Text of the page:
"SOUND AND SILENCE" at the Capital Children's Museum is a hands-on opportunity for both kids and grown-ups to explore the world of the hearing-impaired. And the emphasis here is on hands.

You can feel sound vibrating, pull strings to make the fingers of a giant wooden hand form sign-language letters, type in a message on a TDD-equipped telephone, print your name with hand-shape stamps, and learn to sign "I love you."

With a grant from the Hasbro Children's Foundation, the museum has created a stimulating exhibit where you'll learn a little about how your own ears work and a lot about how all of us communicate even without speaking. But, most important, you'll come away with some idea of the problems -- and solutions -- that hearing-impaired children and adults face.

A right turn from the entrance takes you into the first of three exhibit areas, "How the Ear Works." In the center of the room is a large-scale model of an ear. But opposite it is a far more intriguing approach to understanding how the ear works. Mary Donald, project director for the exhibit, calls it the "junk art" ear. It's a Rube Goldberg-type construction using plastic piping, a steel hammer, an anvil and a silver stirrup -- and it actually works. You can clap, shout or otherwise make noise (in a museum, no less -- what fun!) into a funnel-shaped pipe with a microphone hidden inside and watch your noise register on a meter. Families can finally -- and scientifically -- determine which of their children is the noisiest.

The most popular activity in this area, apart from making noise, is making a TDD (Telecommunications Device for the Deaf) phone call. Instructions on the wall tell you how to dial the call, place the receiver on the TDD machine (a kind of mini word processor) and then type your message to whoever answers the TDD-equipped phone on the other side of the room. Your conversation appears on a narrow screen across the top of the TDD. How does a deaf user know the phone is ringing? The phone is wired into a lamp or light fixture that flashes on and off with each ring.

Nearby is a large TV monitor showing a continuous video of the popular kids' movie "Annie." But there's something different about this musical. No sound. It's a closed-captioned version with captions running along the bottom of the screen. Offstage sound effects appear in square brackets {Crash!} and song lyrics are bracketed by musical notes.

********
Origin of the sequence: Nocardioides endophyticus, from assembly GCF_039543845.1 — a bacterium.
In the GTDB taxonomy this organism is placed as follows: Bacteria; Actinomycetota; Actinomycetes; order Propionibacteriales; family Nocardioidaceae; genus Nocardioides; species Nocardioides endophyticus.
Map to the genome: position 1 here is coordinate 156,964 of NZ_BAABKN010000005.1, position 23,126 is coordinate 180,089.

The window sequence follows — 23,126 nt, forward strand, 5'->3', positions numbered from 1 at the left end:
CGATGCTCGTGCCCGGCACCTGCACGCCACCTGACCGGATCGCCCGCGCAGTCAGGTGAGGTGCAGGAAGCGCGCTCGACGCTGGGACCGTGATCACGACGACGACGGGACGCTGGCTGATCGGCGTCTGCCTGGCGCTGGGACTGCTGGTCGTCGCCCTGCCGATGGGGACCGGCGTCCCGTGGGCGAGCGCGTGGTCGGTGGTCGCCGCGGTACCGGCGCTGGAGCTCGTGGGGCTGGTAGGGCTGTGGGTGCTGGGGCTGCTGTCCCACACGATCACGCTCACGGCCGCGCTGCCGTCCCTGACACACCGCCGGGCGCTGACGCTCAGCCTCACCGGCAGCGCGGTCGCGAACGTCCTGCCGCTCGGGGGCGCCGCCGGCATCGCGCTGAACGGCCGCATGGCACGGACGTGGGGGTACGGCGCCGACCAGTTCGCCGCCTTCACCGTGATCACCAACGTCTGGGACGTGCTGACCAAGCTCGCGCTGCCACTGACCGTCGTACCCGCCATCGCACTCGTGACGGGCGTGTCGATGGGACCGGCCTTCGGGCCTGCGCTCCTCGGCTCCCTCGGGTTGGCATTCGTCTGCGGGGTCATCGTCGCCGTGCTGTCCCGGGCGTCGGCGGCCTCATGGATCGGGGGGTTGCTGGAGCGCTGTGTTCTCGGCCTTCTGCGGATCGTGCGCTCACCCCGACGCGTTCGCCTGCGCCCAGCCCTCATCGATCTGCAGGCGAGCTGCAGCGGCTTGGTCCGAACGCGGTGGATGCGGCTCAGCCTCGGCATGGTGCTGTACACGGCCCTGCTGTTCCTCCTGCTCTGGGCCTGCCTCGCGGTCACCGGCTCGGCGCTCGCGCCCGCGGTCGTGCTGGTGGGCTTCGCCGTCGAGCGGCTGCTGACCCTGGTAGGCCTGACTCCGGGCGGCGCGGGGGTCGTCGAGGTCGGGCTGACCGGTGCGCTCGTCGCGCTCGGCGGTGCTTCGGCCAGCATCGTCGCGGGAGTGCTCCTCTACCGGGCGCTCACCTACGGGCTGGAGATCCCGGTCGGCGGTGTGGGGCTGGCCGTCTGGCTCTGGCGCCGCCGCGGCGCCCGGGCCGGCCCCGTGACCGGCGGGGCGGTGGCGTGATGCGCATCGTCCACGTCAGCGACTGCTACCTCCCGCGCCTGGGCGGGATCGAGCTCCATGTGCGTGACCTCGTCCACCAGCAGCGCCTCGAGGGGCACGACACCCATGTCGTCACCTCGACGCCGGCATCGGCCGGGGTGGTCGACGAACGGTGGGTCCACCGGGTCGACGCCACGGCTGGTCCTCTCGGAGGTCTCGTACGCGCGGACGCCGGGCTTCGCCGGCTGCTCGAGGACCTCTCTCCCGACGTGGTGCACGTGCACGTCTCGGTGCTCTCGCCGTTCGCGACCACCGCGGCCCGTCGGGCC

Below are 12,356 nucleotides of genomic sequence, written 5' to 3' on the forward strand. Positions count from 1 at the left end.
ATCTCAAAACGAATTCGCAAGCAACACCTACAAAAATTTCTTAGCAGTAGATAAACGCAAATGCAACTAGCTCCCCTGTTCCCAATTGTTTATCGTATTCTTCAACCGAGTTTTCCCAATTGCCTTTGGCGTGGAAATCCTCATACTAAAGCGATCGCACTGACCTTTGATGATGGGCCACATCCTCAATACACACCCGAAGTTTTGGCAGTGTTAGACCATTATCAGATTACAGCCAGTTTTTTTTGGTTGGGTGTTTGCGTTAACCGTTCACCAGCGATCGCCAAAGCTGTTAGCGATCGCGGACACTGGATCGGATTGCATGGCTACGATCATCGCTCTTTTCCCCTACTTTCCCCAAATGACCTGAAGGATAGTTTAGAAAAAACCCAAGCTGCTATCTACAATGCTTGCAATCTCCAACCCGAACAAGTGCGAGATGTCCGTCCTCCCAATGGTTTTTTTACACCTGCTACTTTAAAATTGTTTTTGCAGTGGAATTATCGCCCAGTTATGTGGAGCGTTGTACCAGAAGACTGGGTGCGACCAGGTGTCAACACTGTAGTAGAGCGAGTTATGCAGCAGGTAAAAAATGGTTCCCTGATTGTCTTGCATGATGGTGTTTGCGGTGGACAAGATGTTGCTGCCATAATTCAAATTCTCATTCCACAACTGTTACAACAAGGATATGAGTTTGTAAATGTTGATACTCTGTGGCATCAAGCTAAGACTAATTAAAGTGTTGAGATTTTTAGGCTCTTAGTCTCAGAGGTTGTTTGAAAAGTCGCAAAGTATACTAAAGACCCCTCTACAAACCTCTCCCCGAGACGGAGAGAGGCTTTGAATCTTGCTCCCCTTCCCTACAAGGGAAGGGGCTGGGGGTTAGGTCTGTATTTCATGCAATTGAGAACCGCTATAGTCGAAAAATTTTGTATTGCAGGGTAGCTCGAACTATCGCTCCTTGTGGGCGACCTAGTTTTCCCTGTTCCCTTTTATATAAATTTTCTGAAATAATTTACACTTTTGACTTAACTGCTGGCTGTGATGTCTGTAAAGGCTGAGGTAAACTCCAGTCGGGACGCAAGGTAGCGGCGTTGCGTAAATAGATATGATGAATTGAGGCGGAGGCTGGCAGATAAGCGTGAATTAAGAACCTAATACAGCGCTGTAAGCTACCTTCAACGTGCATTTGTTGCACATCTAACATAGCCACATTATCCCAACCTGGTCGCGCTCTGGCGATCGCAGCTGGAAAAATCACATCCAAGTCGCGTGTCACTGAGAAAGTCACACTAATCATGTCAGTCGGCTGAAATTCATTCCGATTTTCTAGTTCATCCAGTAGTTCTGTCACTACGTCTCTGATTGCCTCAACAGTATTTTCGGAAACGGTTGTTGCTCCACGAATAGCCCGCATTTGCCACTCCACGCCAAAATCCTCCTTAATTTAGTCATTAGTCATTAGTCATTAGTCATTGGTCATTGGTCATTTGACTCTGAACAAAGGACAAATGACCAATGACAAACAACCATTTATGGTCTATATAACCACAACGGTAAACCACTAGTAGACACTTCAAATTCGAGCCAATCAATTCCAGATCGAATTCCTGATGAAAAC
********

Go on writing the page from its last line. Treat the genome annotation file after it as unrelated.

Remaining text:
Most movies are available on video with closed captions, says Donald, but for broadcast TV programs, hearing-impaired viewers need to hook up a special telecaption receiver to their TV. Although there are no studies yet to prove it, Donald speculates that closed-captioned television has been a powerful motivation for hearing-impaired kids to learn to read.

Younger children can plop down at a work table here and make a fabric collage on the theme of "If you could only hear one thing, what would it be?" Meanwhile, older kids and grown-ups can take "The Unfair Test," which is probably the single most effective exhibit in the show. Don a set of headphones in a booth, listen to the clearly enunciated instructions, then, pencil poised, take a dictated spelling test listening to a voice with certain frequencies deleted to simulate what the words might sound like to a hearing-impaired person.

"This is very difficult. Try this!" one woman urged her husband, who was later seen emerging from the booth with his spelling test crumpled in his hand. (I managed a measly two correct words out of 10.)

You can also listen in on a tape of what a person wearing a hearing aid might hear in a noisy place. This exhibit points out that hearing aids do not correct hearing as glasses correct eyesight. All they do is increase the volume of those tones or frequencies the hearing-impaired person can already hear. It's not surprising, says Donald, that many kids are reluctant to wear their hearing aids in school, where amplified classroom hubbub can actually hurt their ears. It may also explain why grandma or grandpa sometimes turn down their hearing aids or tune out altogether.